That’s what kind of propelled me into this thing called ministry, and [now I am] exploring what it is for me as a gay man in a denomination which doesn’t welcome me into clergy, at least not as someone who is what we call “self-avowed and practicing.” I’m technically self-avowed to the denomination but I’m not openly practicing, and so it’s this weird place—I’m telling other people they’re accepted while I’m actually not accepted completely for who I am and what I’m passionate about, and, with all humility, I’m really good at. I think that’s a sign that I’m clearly gifted to share what God has placed on my heart each week and to be a person who can be a beacon of hope and light in what can be a very dark world. And yet I still struggle with the fact that I’m not really allowed to be me in the church. 

And I think that I struggle most when the ladies of the church want to know, “Well, when are you getting married?” I was visiting a nice member just a couple weeks ago. One of the benefits of my job is that I get a house, and one of the first things she said to me is, “Are you living in that big old house all by yourself?” Cause it’s a full family house, a three-bedroom house, that’s a big house for one person. “Well, I’ve got me and my dog, but yeah, it’s pretty much just the two of us,” and she goes, “Well, you know, you just need to find yourself a bride and have yourself some kids and fill up that house.” And she really meant that in the most innocent and sincere kind of way. For me it’s hard that I can’t be like, “Well, but actually I’m not looking for a bride, I’m more looking for a groom.” But I can’t say that. Or at least I don’t feel comfortable saying that, because the fact is there’s a decent chance that at some point in my career the church is going to come after me if we don’t change our policies, because I don’t fit what is supposed to be for clergy, because I’m gay. Because I happen to be attracted to other men and the person that I’d like to fall in love with is going to be a guy. Theoretical person, who may or may not be out there somewhere. And that’s tough. Particularly when we debate these things. To hear people debate sexuality, and debate me in the abstract. Because that’s what it feels like, it feels like they’re debating me.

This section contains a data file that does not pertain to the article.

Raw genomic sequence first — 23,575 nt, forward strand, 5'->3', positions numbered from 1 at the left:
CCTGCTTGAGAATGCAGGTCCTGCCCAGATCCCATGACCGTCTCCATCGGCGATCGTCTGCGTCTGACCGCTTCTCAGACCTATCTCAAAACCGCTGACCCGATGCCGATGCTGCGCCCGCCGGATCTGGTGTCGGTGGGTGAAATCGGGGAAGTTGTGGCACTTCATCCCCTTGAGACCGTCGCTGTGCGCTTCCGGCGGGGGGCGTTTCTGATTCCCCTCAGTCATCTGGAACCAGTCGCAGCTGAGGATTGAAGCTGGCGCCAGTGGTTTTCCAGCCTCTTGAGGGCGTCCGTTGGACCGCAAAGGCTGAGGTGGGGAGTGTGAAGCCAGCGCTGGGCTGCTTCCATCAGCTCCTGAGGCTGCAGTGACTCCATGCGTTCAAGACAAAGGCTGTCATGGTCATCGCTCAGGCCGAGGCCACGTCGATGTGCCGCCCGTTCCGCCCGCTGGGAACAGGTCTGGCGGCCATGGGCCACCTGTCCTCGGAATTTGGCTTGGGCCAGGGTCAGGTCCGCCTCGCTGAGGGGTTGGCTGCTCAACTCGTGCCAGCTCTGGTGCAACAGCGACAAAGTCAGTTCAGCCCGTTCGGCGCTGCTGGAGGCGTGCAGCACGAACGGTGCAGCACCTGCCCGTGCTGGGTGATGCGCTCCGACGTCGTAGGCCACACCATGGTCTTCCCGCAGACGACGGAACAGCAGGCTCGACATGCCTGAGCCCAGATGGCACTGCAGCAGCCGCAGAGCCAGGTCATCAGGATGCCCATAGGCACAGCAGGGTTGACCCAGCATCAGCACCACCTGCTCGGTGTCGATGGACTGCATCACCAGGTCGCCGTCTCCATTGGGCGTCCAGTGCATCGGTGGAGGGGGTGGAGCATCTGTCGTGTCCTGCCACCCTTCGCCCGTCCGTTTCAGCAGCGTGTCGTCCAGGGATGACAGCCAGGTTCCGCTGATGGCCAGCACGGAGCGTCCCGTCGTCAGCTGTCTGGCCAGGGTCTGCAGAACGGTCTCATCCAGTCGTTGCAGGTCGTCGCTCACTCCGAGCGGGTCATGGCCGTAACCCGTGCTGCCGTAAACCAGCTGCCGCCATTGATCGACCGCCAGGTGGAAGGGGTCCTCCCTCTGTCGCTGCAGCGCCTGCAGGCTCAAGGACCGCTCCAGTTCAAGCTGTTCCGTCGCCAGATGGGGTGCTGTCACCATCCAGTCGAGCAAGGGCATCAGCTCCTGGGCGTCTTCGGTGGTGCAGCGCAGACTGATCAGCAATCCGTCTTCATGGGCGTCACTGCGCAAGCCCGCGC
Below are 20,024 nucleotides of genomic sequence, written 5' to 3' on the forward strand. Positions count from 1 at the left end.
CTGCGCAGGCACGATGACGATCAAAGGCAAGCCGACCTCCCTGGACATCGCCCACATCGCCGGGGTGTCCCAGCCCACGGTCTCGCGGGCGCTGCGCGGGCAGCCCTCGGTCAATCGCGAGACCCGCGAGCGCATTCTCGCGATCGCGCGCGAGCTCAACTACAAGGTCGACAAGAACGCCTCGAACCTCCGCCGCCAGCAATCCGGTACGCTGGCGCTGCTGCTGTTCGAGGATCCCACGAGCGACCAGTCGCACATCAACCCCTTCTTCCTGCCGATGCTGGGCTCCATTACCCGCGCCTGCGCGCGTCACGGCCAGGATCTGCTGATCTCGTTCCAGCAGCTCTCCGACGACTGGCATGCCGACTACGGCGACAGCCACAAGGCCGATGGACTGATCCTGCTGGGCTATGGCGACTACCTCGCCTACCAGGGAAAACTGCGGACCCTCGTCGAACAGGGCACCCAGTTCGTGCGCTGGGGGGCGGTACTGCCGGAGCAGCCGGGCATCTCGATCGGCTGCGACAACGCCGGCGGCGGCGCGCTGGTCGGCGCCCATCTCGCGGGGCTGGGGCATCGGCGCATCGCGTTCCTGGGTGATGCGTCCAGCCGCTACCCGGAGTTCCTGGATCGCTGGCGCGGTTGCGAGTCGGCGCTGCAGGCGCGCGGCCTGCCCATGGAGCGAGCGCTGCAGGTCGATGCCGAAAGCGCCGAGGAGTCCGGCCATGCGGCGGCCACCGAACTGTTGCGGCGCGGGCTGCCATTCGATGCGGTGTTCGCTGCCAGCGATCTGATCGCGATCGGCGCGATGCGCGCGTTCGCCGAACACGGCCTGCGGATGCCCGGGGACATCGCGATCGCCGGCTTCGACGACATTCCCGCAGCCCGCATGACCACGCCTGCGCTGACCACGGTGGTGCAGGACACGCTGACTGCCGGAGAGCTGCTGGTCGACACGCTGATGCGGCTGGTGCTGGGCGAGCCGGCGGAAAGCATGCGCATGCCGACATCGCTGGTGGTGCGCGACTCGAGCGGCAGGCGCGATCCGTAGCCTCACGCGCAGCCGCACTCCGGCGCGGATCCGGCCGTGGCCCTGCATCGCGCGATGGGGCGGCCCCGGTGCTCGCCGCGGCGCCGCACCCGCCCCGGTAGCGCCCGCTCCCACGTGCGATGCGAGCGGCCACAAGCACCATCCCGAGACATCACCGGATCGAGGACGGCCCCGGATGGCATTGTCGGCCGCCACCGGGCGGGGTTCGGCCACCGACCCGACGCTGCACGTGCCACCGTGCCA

For anyone who knows anything about the United Methodist process, it’s not an easy process for anyone. They put you through the rigors, I mean you’ve gottta do three years of seminary, earn a master of divinity degree, which is a 90-hour graduate-level degree, which is twice as much as most Master’s degrees. And it’s a very rigorous degree. And then with all your theological studies you also go through the Board of Ordained Ministry and all through this process they’re evaluating you, and you have to write sermons and preach and write Bible studies. There’s all these steps in the way because they want to make sure that we have good quality clergy. 

I keep thinking to myself, “If I go through this whole process, and I become fully ordained in the United Methodist church as a full Elder, I could lose it all in the snap of my fingers because someone finds out that I have a partner.” Not because I’m doing anything different than any of my heterosexual colleagues. One of our foundational things for clergy is celibacy in singleness and monogamy in marriage, and we take that very seriously. If a pastor is found to be cheating on their spouse, that is a serious charge. You can have your clergy credentials suspended from you. We take those things seriously. And I, if and when I ever find somebody, I will too. And I just don’t know that I’m really different. I get up every morning and I read my Bible, and I go to the office, and I visit people. And, you know, take this weekend for example where I’m doing a wedding tomorrow and I’m serving communion on Sunday and I’m doing a funeral on Monday. And so I’m with people in all points in their life. 

I think I’m a pretty moral and young adult, which we desperately need in the church. And yet I’m not completely welcome. 


This text is condensed and edited from a Queerituality story Rev. Joey Heath recorded on August 2, 2013 in Washington, D.C. It was transcribed by volunteer Haley Campbell. Thanks to the Religion & Faith group at the Human Rights Campaign for allowing us to use their space.